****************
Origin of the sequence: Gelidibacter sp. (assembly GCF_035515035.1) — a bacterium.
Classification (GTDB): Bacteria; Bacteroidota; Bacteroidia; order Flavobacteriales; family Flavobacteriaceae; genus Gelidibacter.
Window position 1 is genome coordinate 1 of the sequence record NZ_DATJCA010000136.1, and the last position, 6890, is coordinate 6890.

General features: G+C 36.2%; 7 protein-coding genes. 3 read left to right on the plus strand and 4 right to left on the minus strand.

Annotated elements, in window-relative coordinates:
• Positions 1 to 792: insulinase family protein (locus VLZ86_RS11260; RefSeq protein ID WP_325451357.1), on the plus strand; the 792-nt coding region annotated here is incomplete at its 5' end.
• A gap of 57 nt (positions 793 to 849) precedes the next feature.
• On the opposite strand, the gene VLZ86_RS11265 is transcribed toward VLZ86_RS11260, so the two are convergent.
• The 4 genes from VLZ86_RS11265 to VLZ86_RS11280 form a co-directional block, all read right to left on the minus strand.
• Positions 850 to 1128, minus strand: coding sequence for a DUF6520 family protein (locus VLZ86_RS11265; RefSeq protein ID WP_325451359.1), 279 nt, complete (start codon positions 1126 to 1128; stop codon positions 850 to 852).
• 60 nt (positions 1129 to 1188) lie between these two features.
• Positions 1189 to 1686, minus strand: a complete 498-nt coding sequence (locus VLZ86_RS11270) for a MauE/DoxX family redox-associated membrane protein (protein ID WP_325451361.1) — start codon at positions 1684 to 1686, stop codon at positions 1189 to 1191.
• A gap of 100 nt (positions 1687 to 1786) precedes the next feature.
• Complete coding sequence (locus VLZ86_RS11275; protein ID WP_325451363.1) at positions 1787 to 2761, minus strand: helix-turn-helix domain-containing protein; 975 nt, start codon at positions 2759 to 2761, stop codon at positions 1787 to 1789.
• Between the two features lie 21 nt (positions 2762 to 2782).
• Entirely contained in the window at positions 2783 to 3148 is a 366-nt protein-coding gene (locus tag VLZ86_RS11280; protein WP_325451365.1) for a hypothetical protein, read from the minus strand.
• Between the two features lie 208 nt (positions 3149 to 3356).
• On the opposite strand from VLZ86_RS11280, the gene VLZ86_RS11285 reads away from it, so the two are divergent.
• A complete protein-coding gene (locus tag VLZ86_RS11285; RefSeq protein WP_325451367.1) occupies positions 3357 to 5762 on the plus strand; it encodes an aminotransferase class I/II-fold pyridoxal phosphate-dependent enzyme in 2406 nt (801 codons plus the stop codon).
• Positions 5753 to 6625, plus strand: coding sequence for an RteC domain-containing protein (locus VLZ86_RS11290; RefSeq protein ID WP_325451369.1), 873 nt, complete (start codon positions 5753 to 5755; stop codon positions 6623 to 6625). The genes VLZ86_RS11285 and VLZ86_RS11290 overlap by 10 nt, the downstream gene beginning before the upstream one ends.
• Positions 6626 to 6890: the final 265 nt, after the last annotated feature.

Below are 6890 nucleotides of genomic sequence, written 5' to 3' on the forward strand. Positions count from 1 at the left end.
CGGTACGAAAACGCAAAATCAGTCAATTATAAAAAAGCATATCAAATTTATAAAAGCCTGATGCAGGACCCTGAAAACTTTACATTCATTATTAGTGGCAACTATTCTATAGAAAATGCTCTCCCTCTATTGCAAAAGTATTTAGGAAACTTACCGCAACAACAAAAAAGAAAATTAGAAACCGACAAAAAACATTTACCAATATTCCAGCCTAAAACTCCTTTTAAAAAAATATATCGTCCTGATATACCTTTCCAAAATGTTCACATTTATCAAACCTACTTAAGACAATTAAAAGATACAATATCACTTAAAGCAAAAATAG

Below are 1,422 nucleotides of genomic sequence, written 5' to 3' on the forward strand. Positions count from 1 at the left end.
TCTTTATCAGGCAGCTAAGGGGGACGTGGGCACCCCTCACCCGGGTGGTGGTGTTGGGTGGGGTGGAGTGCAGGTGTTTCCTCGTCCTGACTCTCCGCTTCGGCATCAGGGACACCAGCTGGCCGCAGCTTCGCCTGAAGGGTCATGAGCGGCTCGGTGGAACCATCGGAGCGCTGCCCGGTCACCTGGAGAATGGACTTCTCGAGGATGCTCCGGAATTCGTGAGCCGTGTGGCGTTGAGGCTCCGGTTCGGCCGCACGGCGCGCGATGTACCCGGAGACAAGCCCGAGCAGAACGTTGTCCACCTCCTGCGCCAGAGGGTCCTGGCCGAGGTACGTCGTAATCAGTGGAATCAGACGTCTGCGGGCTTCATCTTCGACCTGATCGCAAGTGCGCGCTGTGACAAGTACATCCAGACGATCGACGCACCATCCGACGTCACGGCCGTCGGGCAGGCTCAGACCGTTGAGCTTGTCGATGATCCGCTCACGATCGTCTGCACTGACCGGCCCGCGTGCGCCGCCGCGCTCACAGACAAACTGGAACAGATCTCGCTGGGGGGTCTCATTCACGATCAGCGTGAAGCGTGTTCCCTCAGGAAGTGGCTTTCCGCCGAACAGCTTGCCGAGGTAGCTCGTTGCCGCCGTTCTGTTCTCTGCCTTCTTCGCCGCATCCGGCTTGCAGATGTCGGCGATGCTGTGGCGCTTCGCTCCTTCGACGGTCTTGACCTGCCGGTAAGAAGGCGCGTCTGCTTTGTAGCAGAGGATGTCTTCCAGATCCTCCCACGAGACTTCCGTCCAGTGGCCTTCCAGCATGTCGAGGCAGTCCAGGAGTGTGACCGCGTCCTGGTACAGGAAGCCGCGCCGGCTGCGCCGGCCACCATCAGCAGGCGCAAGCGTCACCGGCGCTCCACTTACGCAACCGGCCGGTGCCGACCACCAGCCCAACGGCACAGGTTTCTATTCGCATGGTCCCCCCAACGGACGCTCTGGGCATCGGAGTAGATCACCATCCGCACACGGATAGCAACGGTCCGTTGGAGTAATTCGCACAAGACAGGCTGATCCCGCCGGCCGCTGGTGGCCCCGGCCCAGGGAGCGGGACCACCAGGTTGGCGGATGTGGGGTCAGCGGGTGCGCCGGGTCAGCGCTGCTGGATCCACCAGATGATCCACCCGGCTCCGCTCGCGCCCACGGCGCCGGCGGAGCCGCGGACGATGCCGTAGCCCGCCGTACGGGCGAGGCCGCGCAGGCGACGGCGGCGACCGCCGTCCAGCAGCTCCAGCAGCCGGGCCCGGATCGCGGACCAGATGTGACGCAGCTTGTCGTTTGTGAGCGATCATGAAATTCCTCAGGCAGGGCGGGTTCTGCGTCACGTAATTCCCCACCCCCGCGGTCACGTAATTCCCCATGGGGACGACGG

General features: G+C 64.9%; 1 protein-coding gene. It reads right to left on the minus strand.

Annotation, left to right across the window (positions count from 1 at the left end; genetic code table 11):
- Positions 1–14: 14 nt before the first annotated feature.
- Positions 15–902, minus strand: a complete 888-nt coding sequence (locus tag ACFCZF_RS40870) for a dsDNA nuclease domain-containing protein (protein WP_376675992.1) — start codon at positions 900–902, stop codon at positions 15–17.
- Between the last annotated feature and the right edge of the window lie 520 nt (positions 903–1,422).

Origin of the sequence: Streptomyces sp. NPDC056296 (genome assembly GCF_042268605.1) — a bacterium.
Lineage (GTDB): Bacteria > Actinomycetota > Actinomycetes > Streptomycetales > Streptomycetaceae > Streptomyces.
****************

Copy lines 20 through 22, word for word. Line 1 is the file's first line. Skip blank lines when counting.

• Positions 5753 to 6625, plus strand: coding sequence for an RteC domain-containing protein (locus VLZ86_RS11290; RefSeq protein ID WP_325451369.1), 873 nt, complete (start codon positions 5753 to 5755; stop codon positions 6623 to 6625). The genes VLZ86_RS11285 and VLZ86_RS11290 overlap by 10 nt, the downstream gene beginning before the upstream one ends.
• Positions 6626 to 6890: the final 265 nt, after the last annotated feature.

Below are 6890 nucleotides of genomic sequence, written 5' to 3' on the forward strand. Positions count from 1 at the left end.